The Scream series has released a critically and commercially successful installment in each of the last four decades, which makes it easily one of horror’s most impressive and enduring movie franchises. The most recent movies in the self-aware slasher series are very conscious of that status. While the Scream franchise’s penchant for meta commentary was originally laser-focused on parodying slashers, the 2022 Scream and its sequel, Scream VI, focus more on skewering franchises and IP. According to Tyler Gillett and Matt Bettinelli-Olpin, who directed both of the newer Scream movies, it felt necessary to leave horror behind a bit in the new world of superheroes and blockbusters.
“I think that while certainly a Scream movie has to and should talk about the genre, there’s a little bit of a wider net to cast,” Gillett told Polygon. “And I think that is simply because those movies are much more a part of our lives — those big kinds of blockbuster IP, that’s the reality of what’s sitting in theaters now. And so I think you can’t make a movie that’s meta and hoping to talk about entertainment culture, and not fold those things into the conversation.”
Despite the move toward the larger world of blockbusters, Gillett and Bettinelli-Olpin aren’t worried about losing the slasher soul of the Scream franchise — a movie with this many deaths earns its horror cred naturally.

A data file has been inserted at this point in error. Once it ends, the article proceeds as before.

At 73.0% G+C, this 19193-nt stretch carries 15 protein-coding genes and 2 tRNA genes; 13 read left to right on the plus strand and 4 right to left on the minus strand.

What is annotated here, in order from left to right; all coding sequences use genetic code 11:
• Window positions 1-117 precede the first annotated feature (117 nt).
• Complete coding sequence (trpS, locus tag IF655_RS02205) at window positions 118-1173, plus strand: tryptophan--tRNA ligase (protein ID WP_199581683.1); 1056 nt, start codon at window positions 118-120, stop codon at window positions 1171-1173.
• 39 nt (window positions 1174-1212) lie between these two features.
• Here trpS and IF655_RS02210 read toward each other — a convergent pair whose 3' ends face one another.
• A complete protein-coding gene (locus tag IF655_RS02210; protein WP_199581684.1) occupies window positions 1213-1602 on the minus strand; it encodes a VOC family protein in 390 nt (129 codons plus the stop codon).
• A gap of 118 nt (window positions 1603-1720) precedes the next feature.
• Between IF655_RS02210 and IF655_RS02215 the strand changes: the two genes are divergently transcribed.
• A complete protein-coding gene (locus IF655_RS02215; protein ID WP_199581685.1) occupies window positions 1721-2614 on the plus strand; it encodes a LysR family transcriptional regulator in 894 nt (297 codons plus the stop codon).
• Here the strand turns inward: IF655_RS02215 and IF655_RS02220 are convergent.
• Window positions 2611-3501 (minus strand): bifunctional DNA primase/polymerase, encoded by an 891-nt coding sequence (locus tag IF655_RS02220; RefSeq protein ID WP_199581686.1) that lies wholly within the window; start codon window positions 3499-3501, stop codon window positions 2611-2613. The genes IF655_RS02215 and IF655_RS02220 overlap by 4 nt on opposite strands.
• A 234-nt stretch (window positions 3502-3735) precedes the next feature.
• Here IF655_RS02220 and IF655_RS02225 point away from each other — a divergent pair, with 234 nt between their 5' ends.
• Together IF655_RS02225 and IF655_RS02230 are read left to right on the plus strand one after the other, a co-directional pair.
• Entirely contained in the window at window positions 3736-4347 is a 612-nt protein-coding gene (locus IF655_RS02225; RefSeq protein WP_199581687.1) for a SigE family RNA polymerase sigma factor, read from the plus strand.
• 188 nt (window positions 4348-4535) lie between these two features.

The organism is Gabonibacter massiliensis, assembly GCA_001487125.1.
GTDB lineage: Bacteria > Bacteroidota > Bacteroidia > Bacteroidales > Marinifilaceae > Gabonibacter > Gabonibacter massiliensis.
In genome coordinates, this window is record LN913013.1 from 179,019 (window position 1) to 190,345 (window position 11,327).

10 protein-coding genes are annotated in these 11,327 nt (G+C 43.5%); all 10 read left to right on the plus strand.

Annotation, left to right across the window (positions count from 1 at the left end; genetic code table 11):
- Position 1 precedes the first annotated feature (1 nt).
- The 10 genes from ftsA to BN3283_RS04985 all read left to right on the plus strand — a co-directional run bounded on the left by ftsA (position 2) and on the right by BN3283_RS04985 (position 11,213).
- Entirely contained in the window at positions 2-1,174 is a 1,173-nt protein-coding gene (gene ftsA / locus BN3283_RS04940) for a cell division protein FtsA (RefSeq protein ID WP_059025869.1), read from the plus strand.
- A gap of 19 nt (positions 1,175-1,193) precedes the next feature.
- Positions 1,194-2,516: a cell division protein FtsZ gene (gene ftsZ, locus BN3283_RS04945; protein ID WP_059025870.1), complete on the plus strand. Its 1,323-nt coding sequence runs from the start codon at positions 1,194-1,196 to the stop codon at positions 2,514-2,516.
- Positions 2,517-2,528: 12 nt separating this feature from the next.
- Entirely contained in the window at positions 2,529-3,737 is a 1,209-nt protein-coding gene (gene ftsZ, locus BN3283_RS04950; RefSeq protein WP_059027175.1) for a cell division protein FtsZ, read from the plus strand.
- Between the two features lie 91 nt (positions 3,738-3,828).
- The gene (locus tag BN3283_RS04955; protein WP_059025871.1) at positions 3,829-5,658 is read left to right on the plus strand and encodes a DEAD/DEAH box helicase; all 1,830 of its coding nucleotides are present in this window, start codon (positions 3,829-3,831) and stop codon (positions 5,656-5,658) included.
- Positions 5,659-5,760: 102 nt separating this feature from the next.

“I think part of that is just in the DNA of a Scream movie, because you have a ‘slasher,’ Ghostface,” Bettinelli-Olpin said. “I think it always goes back to the slasher. [...] We’ve kind of gone on from there, but I think what makes a great slasher for us is somebody with a knife, and a bunch of people trying to get away from that knife.”
Bettinelli-Olpin also thinks that the characters’ interest in discussing horror movies helps keep Scream VI grounded in its slasher roots, even if it’s no longer the only type of movie the series’ film nerds are obsessed with: “Everybody in this movie is familiar with slashers. Even if they also like other movies, they also know slashers, and that’s kind of the hub of it all.”
But for all the focus on franchises and blockbusters, Bettinelli-Olpin and Gillett still think it’s a pretty remarkable time for horror movies, especially the big, fun kind.
“I think 2022 was actually a really exciting year for that,” Bettinelli-Olpin said. “It felt like there was a lot of stuff that was moving away from the last decade, give or take, of horror and getting us into this newer, I don’t want to call it ‘popcorn,’ but like… I feel like there were a lot of big horror movies last year that were just fucking big, fun movies. And that’s really, really exciting.”